David Cameron has a big day ahead. Over dinner in Brussels, he will try to start the hard bargaining with the leaders of the other 27 EU states so that he can come home and tell the British public he has made a start in securing sufficient change to justify him asking for a vote for the In campaign in the forthcoming referendum on whether or not to leave the EU.
He has a huge problem, largely of his own making. Imagine what is foremost in the minds of other EU leaders. Angela Merkel is coping with the domestic consequences of her generous decision to take in 800,000 refugees from Syria and elsewhere in the Middle East and Africa. François Hollande is still dealing with the aftermath of last month’s massacre in Paris and though Marine Le Pen’s Front National did not do quite as well as expected in regional elections at the weekend, the electoral threat has not gone away. Spain’s Mariano Rajoy, meanwhile, is grappling with a conundrum that his People’s Party is not reaping the credit for economic recovery, and is facing a serious threat from the new Citizens party.
Hungary’s Viktor Orban claims that his country is being “overrun” by immigrants, and wants the EU to share the burden. Italy and Greece also want to talk about immigration. The Brussels bureaucracy’s top concern right now is whether the Schengen Agreement, which allows free movement across Europe, can last in its present form after the discovery that some of the perpetrators of the Paris massacre were able to travel unhindered across Europe after first entering the EU through Greece. The UK already has opted out of the Schengen Agreement, and therefore Mr Cameron can only contribute to that discussion as an outsider.
With all this happening, who around the table at dinner in Brussels is going to think that the Prime Minister’s vague demands belong at the top of the evening’s agenda? The answer is no one, other than Mr Cameron himself. No other nation asked the UK to hold a referendum on its membership. It was Mr Cameron who needed it to hold the Conservative Party together.
Mr Cameron’s first major task, then, is to try to focus everyone else’s attention on what matters only to him. Next, he will make a pitch to change the rules in a way that will hopefully lower the number of East Europeans coming to the UK to seek work – yet whatever he proposes is virtually guaranteed to be opposed by the countries from where those migrants come. The money that Poles, Lithuanians, Romanians and others send home from the UK is a major contributor to those countries’ wealth. They have no interest in helping Mr Cameron reduce their national income. Reducing the number of migrants would breach one of the EU’s basic principles – the free movement of labour. It would involve changing a treaty, and treaties can only be changed if all 27 member states agree.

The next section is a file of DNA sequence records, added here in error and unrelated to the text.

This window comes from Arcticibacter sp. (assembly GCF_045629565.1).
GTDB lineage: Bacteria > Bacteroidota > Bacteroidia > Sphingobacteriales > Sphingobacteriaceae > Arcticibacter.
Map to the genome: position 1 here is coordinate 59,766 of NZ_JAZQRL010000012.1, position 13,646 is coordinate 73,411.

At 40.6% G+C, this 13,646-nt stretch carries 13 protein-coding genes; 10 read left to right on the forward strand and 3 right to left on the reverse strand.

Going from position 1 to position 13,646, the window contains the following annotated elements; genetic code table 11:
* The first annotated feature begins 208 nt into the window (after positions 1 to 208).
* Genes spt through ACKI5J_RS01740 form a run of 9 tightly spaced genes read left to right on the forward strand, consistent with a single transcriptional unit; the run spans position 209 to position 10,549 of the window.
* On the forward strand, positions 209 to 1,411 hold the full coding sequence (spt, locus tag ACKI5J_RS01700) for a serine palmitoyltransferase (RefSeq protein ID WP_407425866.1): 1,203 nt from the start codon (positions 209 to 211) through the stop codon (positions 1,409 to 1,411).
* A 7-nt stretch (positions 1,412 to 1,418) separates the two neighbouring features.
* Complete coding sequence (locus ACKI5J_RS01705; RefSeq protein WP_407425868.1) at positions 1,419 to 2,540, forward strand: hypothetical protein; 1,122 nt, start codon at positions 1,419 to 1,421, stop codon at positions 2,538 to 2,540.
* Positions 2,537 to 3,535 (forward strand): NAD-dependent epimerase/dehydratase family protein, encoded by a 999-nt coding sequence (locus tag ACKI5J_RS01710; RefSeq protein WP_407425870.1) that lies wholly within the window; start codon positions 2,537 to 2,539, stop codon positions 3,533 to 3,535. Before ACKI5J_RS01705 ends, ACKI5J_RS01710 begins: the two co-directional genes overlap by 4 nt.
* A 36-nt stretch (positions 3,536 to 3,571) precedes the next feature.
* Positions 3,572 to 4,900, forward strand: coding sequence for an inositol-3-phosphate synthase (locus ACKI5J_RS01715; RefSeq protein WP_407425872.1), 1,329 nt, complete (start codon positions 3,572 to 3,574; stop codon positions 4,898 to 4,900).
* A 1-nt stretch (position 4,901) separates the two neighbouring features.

The Prime Minister has a marginally better chance of securing a deal over the welfare benefits that immigrants from EU states can claim in the UK. There is support across the EU for the principle that national governments should control who has access to welfare, and changes could probably be introduced with a majority vote in favour. One of the most talked about reforms would prevent migrant EU workers from claiming child benefit in the UK for children growing up in their home countries. That is only a symbolic step that would not save much money and would not address the fears of working-class Britons that migrants to Britain are “taking their jobs”.
This has the look of a public relations exercise. When the EU referendum is held, it will be accompanied by a ferocious political argument during which, it can be safely predicted, whatever deal Mr Cameron manages to bring back from Brussels will barely feature at all.